291                 The frequency of MTC packets can also be specified - see
292                 mtc_period below.
293 
294 mtc_period      Specifies how frequently MTC packets are produced - see mtc
295                 above for how to determine if MTC packets are supported.
296 
297                 Valid values are given by:
298 
299                         /sys/bus/event_source/devices/intel_pt/caps/mtc_periods
300 
301                 which contains a hexadecimal value, the bits of which represent
302                 valid values e.g. bit 2 set means value 2 is valid.
303 
304                 The mtc_period value is converted to the MTC frequency as:
305 
306                         CTC-frequency / (2 ^ value)
307 
308                 e.g. value 3 means one eighth of CTC-frequency
309 
310                 Where CTC is the hardware crystal clock, the frequency of which
311                 can be related to TSC via values provided in cpuid leaf 0x15.
312 
313                 If an invalid value is entered, the error message
314                 will give a list of valid values e.g.
315 
316                         $ perf record -e intel_pt/mtc_period=15/u uname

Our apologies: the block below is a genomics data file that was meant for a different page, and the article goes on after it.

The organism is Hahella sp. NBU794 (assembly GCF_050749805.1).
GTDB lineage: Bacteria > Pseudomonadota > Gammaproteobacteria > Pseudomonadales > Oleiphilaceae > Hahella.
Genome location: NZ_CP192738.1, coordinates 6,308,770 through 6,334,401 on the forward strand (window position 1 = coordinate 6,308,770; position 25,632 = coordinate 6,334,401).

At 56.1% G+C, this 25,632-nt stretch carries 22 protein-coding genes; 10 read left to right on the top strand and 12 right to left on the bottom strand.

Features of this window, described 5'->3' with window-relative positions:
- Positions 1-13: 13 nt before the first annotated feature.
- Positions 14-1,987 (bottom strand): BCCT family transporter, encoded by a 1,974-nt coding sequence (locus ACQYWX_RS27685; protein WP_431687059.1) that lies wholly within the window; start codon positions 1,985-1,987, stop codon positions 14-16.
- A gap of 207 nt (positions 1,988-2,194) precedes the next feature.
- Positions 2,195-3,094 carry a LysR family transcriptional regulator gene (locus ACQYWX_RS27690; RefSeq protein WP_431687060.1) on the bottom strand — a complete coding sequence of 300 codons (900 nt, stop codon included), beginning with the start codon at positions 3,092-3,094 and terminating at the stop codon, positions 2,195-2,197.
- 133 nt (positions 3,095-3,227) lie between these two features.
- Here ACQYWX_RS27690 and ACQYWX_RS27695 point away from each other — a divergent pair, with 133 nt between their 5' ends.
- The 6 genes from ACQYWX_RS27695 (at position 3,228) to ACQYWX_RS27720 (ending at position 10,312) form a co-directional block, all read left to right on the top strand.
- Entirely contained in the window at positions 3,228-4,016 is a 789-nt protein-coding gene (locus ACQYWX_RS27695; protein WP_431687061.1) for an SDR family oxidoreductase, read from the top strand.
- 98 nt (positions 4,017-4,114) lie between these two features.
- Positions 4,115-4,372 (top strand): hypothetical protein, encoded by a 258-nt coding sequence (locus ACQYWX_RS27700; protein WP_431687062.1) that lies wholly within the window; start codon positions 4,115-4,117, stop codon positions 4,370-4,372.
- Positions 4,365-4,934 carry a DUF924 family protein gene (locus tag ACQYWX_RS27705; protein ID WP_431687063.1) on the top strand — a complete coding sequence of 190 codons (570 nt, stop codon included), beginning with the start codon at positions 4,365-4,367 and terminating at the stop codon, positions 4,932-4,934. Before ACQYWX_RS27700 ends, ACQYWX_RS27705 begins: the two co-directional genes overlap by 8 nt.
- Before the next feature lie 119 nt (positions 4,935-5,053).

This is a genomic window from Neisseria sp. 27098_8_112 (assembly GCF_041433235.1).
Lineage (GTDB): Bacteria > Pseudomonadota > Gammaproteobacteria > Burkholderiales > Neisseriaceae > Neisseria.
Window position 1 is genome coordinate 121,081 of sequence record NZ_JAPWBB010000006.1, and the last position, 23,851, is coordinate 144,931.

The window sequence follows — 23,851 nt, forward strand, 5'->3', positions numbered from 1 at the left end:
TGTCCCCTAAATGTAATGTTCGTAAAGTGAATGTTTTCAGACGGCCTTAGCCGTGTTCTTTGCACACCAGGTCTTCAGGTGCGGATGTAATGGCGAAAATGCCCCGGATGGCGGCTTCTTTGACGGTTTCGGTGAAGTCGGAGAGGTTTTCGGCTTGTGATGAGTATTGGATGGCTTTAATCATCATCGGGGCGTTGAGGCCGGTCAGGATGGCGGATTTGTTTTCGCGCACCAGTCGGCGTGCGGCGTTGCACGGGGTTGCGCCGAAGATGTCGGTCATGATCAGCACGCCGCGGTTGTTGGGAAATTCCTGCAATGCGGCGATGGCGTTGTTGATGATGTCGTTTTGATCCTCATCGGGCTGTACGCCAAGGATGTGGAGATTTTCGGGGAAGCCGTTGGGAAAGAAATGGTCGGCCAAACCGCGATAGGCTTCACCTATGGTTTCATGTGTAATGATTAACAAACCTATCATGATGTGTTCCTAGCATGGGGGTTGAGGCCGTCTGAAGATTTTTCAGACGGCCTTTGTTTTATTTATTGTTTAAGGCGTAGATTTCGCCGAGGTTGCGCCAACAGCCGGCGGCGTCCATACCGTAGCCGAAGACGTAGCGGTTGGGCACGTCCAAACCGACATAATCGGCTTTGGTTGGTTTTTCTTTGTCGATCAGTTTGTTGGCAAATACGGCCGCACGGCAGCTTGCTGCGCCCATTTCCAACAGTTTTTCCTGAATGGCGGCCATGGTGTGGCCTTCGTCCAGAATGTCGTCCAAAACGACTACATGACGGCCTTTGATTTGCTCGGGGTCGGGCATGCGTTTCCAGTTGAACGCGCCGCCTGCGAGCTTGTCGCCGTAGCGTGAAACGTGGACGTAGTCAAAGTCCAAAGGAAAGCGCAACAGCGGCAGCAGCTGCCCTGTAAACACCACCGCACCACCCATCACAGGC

317                         Invalid mtc_period for intel_pt. Valid values are: 0,3,6,9
318 
319                 The default value is 3 or the nearest lower value
320                 that is supported (0 is always supported).
321 
322 cyc             Produces CYC timing packets.
323 
324                 CYC packets provide even finer grain timestamp information than
325                 MTC and TSC packets.  A CYC packet contains the number of CPU
326                 cycles since the last CYC packet. Unlike MTC and TSC packets,
327                 CYC packets are only sent when another packet is also sent.
328 
329                 Support for this feature is indicated by:
330 
331                         /sys/bus/event_source/devices/intel_pt/caps/psb_cyc